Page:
“Presenting compelling narratives can enhance legitimacy and authority in the eyes of many stakeholders (such as the urban population). Understanding the utility and power of digital media, therefore, allows for enormous reach and breadth that can indirectly alter the battlefield. The user-friendliness of mass media and mobile technology allows adversaries to manipulate and garner favorable public opinion and recruit support. For these reasons and more, civilian and military leaders cannot afford to ignore the requirement for compelling narratives… In the final analysis, the battle of narratives and the contradictions of security are likely to be at the forefront, especially as the most likely contingencies will be humanitarian or stabilization operations. Moreover, such operations could even take place within the continental United States, as demonstrated by the Los Angeles riots and the responses to Hurricane Katrina and Superstorm Sandy. Presenting a positive image of the military to the American public is indispensable for continued support.”

To which I say: makes sense. Of course in a situation where the U.S. empire is desperate to maintain control over its internal population, it will resort to all of the most dictatorial actions it accuses its adversaries of engaging in. The nightmare image that the imperialist propagandists paint of north Korea, where a deeply impoverished population is deprived of all information that goes against the government’s reality-inverting narratives, is what the imperialists ironically plan to create for those within the U.S. itself.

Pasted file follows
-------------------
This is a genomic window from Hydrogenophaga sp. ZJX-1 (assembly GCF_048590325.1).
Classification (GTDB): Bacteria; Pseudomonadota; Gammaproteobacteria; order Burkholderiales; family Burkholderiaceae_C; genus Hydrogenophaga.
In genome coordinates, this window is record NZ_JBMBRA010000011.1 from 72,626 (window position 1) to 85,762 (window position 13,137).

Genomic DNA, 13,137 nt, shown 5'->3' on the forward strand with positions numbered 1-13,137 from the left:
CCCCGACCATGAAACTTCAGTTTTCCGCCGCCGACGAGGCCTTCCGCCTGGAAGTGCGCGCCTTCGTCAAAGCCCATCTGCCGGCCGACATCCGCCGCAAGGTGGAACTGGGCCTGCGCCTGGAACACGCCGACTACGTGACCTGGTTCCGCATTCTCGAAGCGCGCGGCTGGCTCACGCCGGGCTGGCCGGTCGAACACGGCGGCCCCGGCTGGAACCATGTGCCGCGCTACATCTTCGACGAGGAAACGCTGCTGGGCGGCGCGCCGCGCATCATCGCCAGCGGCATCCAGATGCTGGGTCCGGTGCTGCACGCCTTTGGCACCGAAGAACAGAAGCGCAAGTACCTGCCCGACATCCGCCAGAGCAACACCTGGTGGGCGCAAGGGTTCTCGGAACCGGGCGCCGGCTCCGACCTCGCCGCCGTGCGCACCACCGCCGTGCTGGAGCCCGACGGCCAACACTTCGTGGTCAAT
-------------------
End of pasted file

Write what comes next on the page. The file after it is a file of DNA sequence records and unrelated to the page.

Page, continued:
Or at least this will be the fate of the poor people within the country. As the climate crisis continues to mount, the rich will still be able to access the internet from within their high-tech urban enclaves, though even this internet (like the West’s internet in general) will at that point be censored to an extreme extent. The journalists who seek to expose the U.S. war crimes which are taking place in the impoverished areas will be hidden from public view, and potentially taken as political prisoners like Julian Assange has been. And the only thing that could change the situation is for those pesky guerrilla forces in the “feral” zones to finally win control over the continent.